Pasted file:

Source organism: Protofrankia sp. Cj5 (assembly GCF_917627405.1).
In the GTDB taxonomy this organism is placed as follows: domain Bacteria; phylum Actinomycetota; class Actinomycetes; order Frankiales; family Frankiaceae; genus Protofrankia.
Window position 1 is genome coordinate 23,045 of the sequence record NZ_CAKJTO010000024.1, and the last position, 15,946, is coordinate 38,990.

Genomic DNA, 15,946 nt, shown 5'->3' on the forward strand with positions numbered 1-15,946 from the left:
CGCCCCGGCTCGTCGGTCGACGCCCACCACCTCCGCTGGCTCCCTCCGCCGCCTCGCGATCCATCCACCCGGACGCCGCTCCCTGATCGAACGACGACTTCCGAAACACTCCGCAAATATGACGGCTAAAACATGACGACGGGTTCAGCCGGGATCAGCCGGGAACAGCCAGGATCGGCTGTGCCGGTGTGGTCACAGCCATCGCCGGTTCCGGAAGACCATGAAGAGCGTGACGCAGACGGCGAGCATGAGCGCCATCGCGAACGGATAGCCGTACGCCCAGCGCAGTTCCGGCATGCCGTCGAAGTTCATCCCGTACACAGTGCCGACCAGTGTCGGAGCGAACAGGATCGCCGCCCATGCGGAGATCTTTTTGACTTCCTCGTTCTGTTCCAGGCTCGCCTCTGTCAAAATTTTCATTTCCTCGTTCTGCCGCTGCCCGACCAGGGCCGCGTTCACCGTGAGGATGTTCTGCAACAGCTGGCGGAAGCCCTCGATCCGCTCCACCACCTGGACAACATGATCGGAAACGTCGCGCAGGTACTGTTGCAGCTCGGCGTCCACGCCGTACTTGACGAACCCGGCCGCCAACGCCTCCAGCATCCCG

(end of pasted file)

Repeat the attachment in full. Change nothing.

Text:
Source organism: Protofrankia sp. Cj5 (assembly GCF_917627405.1).
In the GTDB taxonomy this organism is placed as follows: domain Bacteria; phylum Actinomycetota; class Actinomycetes; order Frankiales; family Frankiaceae; genus Protofrankia.
Window position 1 is genome coordinate 23,045 of the sequence record NZ_CAKJTO010000024.1, and the last position, 15,946, is coordinate 38,990.

Genomic DNA, 15,946 nt, shown 5'->3' on the forward strand with positions numbered 1-15,946 from the left:
CGCCCCGGCTCGTCGGTCGACGCCCACCACCTCCGCTGGCTCCCTCCGCCGCCTCGCGATCCATCCACCCGGACGCCGCTCCCTGATCGAACGACGACTTCCGAAACACTCCGCAAATATGACGGCTAAAACATGACGACGGGTTCAGCCGGGATCAGCCGGGAACAGCCAGGATCGGCTGTGCCGGTGTGGTCACAGCCATCGCCGGTTCCGGAAGACCATGAAGAGCGTGACGCAGACGGCGAGCATGAGCGCCATCGCGAACGGATAGCCGTACGCCCAGCGCAGTTCCGGCATGCCGTCGAAGTTCATCCCGTACACAGTGCCGACCAGTGTCGGAGCGAACAGGATCGCCGCCCATGCGGAGATCTTTTTGACTTCCTCGTTCTGTTCCAGGCTCGCCTCTGTCAAAATTTTCATTTCCTCGTTCTGCCGCTGCCCGACCAGGGCCGCGTTCACCGTGAGGATGTTCTGCAACAGCTGGCGGAAGCCCTCGATCCGCTCCACCACCTGGACAACATGATCGGAAACGTCGCGCAGGTACTGTTGCAGCTCGGCGTCCACGCCGTACTTGACGAACCCGGCCGCCAACGCCTCCAGCATCCCG